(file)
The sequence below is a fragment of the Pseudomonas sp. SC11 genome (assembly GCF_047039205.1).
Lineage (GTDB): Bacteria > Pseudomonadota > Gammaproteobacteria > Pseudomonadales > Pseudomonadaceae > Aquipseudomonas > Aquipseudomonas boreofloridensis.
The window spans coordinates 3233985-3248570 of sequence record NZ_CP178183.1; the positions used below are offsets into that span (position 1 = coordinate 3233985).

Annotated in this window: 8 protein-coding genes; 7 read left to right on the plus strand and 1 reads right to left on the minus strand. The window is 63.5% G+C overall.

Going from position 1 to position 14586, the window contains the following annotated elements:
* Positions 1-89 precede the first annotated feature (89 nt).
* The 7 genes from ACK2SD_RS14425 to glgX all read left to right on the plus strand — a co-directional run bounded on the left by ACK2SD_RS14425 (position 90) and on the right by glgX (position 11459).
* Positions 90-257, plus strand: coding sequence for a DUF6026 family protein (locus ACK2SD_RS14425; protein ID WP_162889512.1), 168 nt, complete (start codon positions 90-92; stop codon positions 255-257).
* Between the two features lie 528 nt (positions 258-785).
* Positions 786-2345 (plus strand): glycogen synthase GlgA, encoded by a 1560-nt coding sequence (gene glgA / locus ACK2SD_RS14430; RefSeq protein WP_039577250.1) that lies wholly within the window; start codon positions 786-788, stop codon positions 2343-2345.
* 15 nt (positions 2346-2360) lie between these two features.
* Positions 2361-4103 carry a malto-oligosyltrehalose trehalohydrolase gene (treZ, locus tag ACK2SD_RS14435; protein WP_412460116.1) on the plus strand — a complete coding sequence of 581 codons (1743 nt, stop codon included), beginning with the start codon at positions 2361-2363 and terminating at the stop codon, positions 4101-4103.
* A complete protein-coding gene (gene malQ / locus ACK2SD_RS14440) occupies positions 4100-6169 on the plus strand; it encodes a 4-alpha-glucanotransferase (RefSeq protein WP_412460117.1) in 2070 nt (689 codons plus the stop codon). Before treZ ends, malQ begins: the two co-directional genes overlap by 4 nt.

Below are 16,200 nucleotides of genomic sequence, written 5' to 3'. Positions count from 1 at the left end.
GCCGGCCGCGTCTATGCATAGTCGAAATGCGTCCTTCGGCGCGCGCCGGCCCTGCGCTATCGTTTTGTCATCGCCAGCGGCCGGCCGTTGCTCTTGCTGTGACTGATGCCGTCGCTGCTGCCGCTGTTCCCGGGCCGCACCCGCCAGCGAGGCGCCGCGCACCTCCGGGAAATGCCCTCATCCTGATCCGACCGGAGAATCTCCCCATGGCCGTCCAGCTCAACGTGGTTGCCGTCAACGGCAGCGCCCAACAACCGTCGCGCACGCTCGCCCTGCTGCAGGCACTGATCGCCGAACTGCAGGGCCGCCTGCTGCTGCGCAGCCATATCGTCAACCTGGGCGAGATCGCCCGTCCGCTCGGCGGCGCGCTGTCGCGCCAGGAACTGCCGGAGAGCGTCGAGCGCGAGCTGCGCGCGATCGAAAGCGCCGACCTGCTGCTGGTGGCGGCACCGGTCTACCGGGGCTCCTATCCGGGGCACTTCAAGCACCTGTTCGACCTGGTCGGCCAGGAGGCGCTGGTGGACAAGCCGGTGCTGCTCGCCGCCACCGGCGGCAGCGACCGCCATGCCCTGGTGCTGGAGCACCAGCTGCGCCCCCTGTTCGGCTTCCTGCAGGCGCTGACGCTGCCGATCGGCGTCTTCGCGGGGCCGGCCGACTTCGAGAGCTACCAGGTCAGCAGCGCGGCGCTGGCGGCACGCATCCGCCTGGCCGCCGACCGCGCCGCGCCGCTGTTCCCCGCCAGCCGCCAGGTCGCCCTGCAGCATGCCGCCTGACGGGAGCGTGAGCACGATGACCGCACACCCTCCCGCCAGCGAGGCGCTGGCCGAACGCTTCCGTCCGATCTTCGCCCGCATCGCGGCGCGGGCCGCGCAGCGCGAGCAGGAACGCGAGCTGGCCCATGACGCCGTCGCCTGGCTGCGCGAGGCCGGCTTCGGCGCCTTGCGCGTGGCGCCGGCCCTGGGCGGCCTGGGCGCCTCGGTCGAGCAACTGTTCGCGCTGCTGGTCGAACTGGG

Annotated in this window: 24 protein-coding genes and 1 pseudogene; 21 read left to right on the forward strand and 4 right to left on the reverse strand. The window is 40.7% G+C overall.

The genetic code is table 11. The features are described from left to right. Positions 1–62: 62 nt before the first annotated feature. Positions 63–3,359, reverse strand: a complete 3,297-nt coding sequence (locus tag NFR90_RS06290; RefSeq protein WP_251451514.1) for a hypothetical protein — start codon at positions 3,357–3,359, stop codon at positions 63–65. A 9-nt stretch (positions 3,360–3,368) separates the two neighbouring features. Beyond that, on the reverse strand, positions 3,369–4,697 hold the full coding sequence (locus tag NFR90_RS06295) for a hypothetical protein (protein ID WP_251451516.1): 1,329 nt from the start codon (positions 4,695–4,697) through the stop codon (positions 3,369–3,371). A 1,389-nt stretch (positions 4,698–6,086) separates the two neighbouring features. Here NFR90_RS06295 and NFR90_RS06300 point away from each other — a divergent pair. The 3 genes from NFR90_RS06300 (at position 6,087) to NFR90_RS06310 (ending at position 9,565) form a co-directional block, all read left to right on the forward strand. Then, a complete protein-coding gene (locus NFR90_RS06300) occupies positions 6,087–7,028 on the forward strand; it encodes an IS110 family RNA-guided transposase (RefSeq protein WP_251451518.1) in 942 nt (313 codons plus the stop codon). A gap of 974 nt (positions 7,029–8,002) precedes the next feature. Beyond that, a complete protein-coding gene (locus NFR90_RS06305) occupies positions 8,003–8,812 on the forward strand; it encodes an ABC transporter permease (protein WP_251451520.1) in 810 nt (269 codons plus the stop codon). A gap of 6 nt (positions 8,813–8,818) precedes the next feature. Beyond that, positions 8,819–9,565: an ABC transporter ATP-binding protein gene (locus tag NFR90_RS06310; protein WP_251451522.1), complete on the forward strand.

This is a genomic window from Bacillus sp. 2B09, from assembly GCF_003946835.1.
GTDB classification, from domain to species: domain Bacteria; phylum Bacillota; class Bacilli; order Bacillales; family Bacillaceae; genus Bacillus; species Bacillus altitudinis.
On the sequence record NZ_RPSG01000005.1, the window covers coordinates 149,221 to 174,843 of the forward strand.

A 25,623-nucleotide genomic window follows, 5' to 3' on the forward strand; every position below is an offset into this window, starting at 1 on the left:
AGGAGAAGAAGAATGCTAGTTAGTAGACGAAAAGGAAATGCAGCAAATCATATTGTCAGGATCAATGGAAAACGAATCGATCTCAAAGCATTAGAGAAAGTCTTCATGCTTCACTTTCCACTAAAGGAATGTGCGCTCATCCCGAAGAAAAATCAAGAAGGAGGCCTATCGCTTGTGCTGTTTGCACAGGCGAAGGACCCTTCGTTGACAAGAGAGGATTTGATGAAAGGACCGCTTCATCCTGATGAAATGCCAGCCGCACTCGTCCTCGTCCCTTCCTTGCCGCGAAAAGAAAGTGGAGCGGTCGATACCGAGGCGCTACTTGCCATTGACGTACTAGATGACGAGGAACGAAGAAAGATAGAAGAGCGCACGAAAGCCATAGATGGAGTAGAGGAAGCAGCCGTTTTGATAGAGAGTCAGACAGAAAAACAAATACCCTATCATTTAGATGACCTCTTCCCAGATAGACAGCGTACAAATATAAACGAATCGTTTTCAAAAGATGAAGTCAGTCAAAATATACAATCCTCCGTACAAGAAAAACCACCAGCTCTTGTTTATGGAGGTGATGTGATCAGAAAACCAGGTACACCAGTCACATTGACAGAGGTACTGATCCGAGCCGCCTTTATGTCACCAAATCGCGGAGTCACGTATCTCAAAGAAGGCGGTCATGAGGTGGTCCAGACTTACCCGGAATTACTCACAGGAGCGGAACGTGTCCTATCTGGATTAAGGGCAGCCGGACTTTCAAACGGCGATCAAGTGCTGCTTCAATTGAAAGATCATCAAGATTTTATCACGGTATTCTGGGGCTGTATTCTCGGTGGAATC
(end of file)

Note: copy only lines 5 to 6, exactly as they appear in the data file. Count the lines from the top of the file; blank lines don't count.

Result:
Going from position 1 to position 14586, the window contains the following annotated elements:
* Positions 1-89 precede the first annotated feature (89 nt).